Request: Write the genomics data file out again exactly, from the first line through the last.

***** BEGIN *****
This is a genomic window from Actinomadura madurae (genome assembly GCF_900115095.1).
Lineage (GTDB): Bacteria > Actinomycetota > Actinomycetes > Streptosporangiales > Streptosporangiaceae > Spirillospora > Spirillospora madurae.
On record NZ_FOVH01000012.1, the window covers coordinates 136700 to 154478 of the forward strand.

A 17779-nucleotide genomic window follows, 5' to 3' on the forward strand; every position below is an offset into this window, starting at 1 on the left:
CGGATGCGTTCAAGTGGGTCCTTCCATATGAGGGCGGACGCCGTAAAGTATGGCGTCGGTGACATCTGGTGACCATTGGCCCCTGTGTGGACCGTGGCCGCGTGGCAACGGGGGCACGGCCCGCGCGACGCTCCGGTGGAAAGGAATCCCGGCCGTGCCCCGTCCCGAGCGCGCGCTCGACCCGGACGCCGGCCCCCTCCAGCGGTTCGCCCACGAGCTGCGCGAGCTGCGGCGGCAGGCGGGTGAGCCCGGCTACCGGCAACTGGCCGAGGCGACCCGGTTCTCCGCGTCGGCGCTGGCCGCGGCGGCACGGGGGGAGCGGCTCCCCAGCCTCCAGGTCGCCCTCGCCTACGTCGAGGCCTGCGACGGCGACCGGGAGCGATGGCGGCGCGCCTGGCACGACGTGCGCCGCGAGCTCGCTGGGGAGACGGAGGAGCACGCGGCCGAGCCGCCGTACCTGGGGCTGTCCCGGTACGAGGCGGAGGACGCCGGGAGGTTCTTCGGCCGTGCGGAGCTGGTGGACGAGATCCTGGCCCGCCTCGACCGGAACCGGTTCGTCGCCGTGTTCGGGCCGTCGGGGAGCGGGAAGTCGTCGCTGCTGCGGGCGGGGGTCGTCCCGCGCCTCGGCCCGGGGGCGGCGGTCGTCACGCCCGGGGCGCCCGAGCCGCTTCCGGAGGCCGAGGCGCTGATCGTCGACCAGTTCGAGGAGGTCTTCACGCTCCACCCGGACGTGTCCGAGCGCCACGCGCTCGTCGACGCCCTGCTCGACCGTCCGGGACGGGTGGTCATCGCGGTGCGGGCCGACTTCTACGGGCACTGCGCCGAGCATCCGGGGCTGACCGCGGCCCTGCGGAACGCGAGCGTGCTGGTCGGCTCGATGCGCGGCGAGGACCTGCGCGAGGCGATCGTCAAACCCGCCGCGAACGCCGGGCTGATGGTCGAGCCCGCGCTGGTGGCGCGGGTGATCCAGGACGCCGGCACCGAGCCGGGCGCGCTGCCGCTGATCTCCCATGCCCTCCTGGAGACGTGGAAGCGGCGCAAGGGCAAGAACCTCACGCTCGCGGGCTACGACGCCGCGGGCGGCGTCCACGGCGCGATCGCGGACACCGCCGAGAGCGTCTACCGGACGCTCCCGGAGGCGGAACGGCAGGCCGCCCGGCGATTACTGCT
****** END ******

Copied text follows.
This is a genomic window from Actinomadura madurae (genome assembly GCF_900115095.1).
Lineage (GTDB): Bacteria > Actinomycetota > Actinomycetes > Streptosporangiales > Streptosporangiaceae > Spirillospora > Spirillospora madurae.
On record NZ_FOVH01000012.1, the window covers coordinates 136700 to 154478 of the forward strand.

A 17779-nucleotide genomic window follows, 5' to 3' on the forward strand; every position below is an offset into this window, starting at 1 on the left:
CGGATGCGTTCAAGTGGGTCCTTCCATATGAGGGCGGACGCCGTAAAGTATGGCGTCGGTGACATCTGGTGACCATTGGCCCCTGTGTGGACCGTGGCCGCGTGGCAACGGGGGCACGGCCCGCGCGACGCTCCGGTGGAAAGGAATCCCGGCCGTGCCCCGTCCCGAGCGCGCGCTCGACCCGGACGCCGGCCCCCTCCAGCGGTTCGCCCACGAGCTGCGCGAGCTGCGGCGGCAGGCGGGTGAGCCCGGCTACCGGCAACTGGCCGAGGCGACCCGGTTCTCCGCGTCGGCGCTGGCCGCGGCGGCACGGGGGGAGCGGCTCCCCAGCCTCCAGGTCGCCCTCGCCTACGTCGAGGCCTGCGACGGCGACCGGGAGCGATGGCGGCGCGCCTGGCACGACGTGCGCCGCGAGCTCGCTGGGGAGACGGAGGAGCACGCGGCCGAGCCGCCGTACCTGGGGCTGTCCCGGTACGAGGCGGAGGACGCCGGGAGGTTCTTCGGCCGTGCGGAGCTGGTGGACGAGATCCTGGCCCGCCTCGACCGGAACCGGTTCGTCGCCGTGTTCGGGCCGTCGGGGAGCGGGAAGTCGTCGCTGCTGCGGGCGGGGGTCGTCCCGCGCCTCGGCCCGGGGGCGGCGGTCGTCACGCCCGGGGCGCCCGAGCCGCTTCCGGAGGCCGAGGCGCTGATCGTCGACCAGTTCGAGGAGGTCTTCACGCTCCACCCGGACGTGTCCGAGCGCCACGCGCTCGTCGACGCCCTGCTCGACCGTCCGGGACGGGTGGTCATCGCGGTGCGGGCCGACTTCTACGGGCACTGCGCCGAGCATCCGGGGCTGACCGCGGCCCTGCGGAACGCGAGCGTGCTGGTCGGCTCGATGCGCGGCGAGGACCTGCGCGAGGCGATCGTCAAACCCGCCGCGAACGCCGGGCTGATGGTCGAGCCCGCGCTGGTGGCGCGGGTGATCCAGGACGCCGGCACCGAGCCGGGCGCGCTGCCGCTGATCTCCCATGCCCTCCTGGAGACGTGGAAGCGGCGCAAGGGCAAGAACCTCACGCTCGCGGGCTACGACGCCGCGGGCGGCGTCCACGGCGCGATCGCGGACACCGCCGAGAGCGTCTACCGGACGCTCCCGGAGGCGGAACGGCAGGCCGCCCGGCGATTACTGCT